Failure as an option to advance healthcare innovation
Last week, I was in my old stomping grounds in Washington, DC meeting with members of the Obama Administration, Congressional leaders and medical professionals and staff from some of America’s top children’s hospitals as part of Lucile Packard Children’s Hospital’s delegation to The Woodmark Group Children’s Forum.
The Forum had a central focus on how high impact philanthropy can transform children’s health, giving every child the opportunity for a healthy start in life. And, has it ever. In fact, since inception philanthropists supporting Woodmark’s network of children’s hospitals have donated more than $6 billion to assist researchers in advancing technical innovations – from ending childhood cancer to assessing communications patterns to improve clinical excellence and even developing injectable oxygen to reduce brain injury .
With today’s rapid pace of innovation, it’s almost impossible these days for disruptors to go it alone. This is especially true in healthcare where constantly rising costs, changing disease patterns, and the use of sophisticated technology for diagnosis and treatment have made it virtually impossible to imagine any single actor solving a complex social problem without public-private partnership. At the end of the day, doctors, nurses and specialists have a single focus – to save lives. Many, however, become researchers to streamline processes, improve outcomes and cure disease.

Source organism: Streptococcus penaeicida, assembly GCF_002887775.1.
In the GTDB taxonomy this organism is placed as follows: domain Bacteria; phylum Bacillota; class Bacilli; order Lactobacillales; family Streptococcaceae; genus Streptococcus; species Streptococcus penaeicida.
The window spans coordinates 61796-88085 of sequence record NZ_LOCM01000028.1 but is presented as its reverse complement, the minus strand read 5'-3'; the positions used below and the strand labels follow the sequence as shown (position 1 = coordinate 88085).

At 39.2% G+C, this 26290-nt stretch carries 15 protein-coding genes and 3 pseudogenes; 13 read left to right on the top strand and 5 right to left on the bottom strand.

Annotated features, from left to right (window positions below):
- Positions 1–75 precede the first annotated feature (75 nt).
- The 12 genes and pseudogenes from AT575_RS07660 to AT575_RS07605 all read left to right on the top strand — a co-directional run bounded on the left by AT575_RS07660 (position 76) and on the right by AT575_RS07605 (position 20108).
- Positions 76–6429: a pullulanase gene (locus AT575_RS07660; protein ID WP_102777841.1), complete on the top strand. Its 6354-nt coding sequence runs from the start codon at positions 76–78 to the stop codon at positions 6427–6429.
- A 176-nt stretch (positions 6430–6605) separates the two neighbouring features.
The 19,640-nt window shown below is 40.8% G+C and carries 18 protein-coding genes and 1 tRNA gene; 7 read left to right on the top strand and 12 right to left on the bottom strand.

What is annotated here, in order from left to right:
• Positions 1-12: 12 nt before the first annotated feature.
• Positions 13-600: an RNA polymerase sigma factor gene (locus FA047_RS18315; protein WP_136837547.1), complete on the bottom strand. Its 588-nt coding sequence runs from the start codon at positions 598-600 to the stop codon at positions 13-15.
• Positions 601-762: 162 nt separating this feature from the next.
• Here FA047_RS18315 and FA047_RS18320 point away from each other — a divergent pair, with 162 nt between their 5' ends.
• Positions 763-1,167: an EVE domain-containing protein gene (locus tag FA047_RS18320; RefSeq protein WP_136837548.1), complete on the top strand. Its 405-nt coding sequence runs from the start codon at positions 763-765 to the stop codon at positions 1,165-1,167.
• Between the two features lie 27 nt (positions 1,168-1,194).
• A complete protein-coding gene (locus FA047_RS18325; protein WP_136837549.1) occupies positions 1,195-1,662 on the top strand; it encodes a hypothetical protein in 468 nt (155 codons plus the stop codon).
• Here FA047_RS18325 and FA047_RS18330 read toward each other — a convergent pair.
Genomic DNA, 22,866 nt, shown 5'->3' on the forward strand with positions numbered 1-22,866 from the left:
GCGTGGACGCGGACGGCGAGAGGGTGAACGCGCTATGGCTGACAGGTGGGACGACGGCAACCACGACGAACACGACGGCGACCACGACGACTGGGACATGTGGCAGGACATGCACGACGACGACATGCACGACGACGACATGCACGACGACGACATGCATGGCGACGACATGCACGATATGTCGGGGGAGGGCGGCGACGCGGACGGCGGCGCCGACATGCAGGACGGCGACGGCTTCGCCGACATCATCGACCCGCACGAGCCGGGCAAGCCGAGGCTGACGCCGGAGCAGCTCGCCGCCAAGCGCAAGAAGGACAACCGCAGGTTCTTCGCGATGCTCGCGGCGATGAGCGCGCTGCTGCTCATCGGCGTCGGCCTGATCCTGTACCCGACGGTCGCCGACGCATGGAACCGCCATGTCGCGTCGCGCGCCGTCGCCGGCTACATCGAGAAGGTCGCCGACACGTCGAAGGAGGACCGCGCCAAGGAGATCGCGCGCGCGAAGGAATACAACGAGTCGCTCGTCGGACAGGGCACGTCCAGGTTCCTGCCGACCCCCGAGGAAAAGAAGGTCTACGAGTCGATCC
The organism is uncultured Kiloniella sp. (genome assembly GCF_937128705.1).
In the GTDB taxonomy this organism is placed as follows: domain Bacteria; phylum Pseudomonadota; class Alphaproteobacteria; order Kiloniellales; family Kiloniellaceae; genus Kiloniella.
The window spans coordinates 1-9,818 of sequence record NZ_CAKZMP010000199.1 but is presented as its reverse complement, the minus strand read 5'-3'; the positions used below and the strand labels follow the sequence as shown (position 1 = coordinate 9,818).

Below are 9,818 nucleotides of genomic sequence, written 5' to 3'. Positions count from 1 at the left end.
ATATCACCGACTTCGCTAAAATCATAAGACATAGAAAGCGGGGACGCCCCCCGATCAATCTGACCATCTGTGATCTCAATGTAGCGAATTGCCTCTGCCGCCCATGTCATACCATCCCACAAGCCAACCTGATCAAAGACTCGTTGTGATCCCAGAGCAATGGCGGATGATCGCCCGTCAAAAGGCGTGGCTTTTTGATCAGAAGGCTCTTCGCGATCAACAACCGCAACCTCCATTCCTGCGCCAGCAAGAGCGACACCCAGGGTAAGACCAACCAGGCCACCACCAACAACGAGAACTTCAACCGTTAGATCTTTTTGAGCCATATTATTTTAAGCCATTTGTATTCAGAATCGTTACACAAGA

Private-public partnerships in healthcare take many forms – – from government backed research investment, to local partnerships between physicians and non-profits or even accelerator programs that provide seed funding and mentorship to researchers – but the most successful have a few things in common:
- Patients come first – Patients and families are incorporated into the design and creation of innovative approaches so they are active participants in managing their care.
- Shared value is a central objective – Economic value, such as cost reduction, and social value, such as improving outcomes, are equally important.
- Failure is an option – A shared vision, common measurements, coordinated approach, open communication are important components of a partnership as an acceptance that failure and pivots are natural while experimenting and learning.
- New approaches intersect the establishment – Institutional processes and funding can reduce review cycles and gain acceptance when appropriately integrated into research study business plans.
Hubert Humphrey once said, “The moral test of government is how that government treats those who are in the dawn of life, the children; those who are in the twilight of life, the elderly; and those who are in the shadows of life, the sick, the needy and the handicapped.” I would take a new spin on this
to say the moral test of a society is how it works together to address the most complex societal issues of our time. If – as an society – we pool our resources and bring our core assets together, we can tackle topics that impact us all and affect the pace of change at an even more rapid speed than going it alone.
Private investment in children’s hospitals has revolutionized pediatric medicine and improved the lives of countless number of children.
Learn more about America’s children’s hospitals and how you can help at https://www.childrenshospitals.org/.